Skip to content

Deep Vein Thrombosis Health Center

Font Size
A
A
A

Symptoms and Diagnosis of Deep Vein Thrombosis (DVT)

Symptoms of deep vein thrombosis -- a blood clot in a deep vein -- may be difficult to identify. That's because DVT symptoms are similar to many other health problems.

If you're at risk for DVT -- you are over 60, you smoke, you are overweight, you sit for long periods of time -- stay alert to DVT symptoms. If you have symptoms, learn what you can do to confirm a diagnosis.

Recommended Related to DVT (Deep Vein Thrombosis)

Causes of Deep Vein Thrombosis (DVT)

Deep vein thrombosis (DVT) occurs when a blood clot forms in a vein deep inside a muscle in your body. It usually happens in the legs, but can also develop in your arms, chest, or other areas of your body. And though DVT is common, it can be dangerous. The blood clot can block your circulation or lodge in a blood vessel in your lungs, brain, heart, or other area. The clot can cause severe organ damage and even death -- within hours. The main cause of DVT is poor blood flow. When circulation...

Read the Causes of Deep Vein Thrombosis (DVT) article > >

 

What is DVT?

DVT is the formation of a blood clot in a deep vein, usually in a calf or thigh muscle. DVT can partly or completely block blood flow, causing chronic pain and swelling. It may damage valves in blood vessels, making it difficult for you to get around. A blood clot can also break free and travel through your blood to major organs, such as your lungs or heart. There, it can cause damage and even death within hours.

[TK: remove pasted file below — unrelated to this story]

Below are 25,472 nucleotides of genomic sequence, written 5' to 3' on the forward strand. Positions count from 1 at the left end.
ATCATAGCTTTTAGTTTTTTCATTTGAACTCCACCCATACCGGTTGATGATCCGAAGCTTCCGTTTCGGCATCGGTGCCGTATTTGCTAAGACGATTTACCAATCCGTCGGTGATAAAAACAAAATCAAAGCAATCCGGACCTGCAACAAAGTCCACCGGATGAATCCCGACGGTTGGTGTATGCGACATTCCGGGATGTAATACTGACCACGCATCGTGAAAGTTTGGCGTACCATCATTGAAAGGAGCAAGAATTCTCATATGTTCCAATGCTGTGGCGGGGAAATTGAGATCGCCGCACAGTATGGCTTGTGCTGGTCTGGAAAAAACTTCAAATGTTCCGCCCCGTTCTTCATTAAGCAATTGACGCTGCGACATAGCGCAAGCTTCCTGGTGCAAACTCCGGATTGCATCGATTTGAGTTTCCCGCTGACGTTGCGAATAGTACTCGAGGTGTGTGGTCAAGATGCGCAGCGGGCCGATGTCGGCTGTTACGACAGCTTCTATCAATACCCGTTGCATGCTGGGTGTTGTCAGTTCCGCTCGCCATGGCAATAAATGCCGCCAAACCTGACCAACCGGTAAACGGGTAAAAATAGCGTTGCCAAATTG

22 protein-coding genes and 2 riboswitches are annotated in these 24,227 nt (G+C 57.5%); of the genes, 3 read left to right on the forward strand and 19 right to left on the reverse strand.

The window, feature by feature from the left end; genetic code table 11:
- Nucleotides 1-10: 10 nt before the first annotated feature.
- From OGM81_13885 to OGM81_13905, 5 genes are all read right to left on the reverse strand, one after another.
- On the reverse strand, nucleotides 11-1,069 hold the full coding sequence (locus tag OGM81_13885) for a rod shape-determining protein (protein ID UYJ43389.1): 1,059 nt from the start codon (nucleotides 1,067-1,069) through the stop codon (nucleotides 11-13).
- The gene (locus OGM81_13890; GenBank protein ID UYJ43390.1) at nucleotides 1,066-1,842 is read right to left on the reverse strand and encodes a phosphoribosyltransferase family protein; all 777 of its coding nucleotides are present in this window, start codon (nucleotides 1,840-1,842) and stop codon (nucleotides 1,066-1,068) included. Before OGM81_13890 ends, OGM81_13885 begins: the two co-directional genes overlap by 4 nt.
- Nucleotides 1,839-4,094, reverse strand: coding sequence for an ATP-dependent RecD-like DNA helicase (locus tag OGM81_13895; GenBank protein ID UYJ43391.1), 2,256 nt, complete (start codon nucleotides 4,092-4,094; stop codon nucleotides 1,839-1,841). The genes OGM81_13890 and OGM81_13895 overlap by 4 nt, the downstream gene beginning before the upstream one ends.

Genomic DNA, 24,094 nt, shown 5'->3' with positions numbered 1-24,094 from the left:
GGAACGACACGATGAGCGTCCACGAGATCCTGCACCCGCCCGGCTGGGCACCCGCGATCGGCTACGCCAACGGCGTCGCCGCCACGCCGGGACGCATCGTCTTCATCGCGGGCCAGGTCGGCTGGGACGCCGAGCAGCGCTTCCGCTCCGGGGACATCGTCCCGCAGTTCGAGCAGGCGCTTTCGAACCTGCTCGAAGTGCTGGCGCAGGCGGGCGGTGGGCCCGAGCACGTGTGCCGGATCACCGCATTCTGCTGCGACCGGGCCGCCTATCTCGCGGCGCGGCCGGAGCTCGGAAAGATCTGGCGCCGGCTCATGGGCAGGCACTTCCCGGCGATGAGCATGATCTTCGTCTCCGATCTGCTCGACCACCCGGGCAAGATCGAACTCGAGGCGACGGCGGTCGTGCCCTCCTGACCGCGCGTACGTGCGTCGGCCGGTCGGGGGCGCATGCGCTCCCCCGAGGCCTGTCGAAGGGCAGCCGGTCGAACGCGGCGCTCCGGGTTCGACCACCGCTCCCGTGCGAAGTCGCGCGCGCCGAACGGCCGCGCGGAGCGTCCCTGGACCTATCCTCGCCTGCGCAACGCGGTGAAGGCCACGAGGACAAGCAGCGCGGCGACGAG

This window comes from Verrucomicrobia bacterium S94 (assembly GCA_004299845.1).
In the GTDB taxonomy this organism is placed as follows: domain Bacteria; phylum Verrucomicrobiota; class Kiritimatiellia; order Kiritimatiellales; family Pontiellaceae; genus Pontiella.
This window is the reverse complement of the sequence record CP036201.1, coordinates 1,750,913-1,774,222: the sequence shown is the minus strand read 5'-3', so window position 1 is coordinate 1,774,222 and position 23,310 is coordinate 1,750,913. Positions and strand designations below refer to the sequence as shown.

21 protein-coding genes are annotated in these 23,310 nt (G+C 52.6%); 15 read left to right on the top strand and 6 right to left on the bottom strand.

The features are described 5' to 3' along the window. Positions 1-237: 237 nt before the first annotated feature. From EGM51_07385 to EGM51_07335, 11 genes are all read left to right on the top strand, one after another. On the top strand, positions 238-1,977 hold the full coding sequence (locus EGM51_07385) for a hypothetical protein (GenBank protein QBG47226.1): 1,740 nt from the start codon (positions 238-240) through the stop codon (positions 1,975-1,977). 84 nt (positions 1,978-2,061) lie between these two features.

Signs and Symptoms of DVT

Half of all DVT cases cause no symptoms. If you do have any of the DVT symptoms below -- especially if they occur suddenly -- call your doctor right away:

  • Swelling in one or both legs
  • Pain or tenderness in one or both legs, which may occur only while standing or walking
  • Warmth in the skin of the affected leg
  • Red or discolored skin in the affected leg
  • Visible surface veins
  • Leg fatigue

If a blood clot breaks free and travels to your lungs, it's called a pulmonary embolism, and it can be fatal. Pulmonary embolism may not cause symptoms, but if you ever suffer sudden coughing, which may bring up blood; sharp chest pain; rapid breathing or shortness of breath; or severe lightheadedness, call 911 or go to an emergency room immediately.

Diagnosing DVT

To diagnose DVT, your doctor will ask about your health, medical history, and symptoms, as well as perform a physical exam. However, because DVT symptoms are shared by many other conditions, you may need one or more special tests to rule out other problems or to confirm a diagnosis. These tests to diagnose DVT may include:

Next Article:

Today on WebMD

TAG dvt blood clot
Symptoms, causes, risk factors, and more.
businesswoman in airport
Tips to prevent another clot.
 
blood thinners
Tips for DVT.
Blood clots in artery
Causes and treatments.
 
Simple Steps to Lower Cholesterol
Slideshow
Having Surgery Tips To Reduce DVT Risk And More
Slideshow
 
New DVT Therapies On The Horizon
Video
Atrial Fibrillation Guide
Slideshow
 

WebMD Special Sections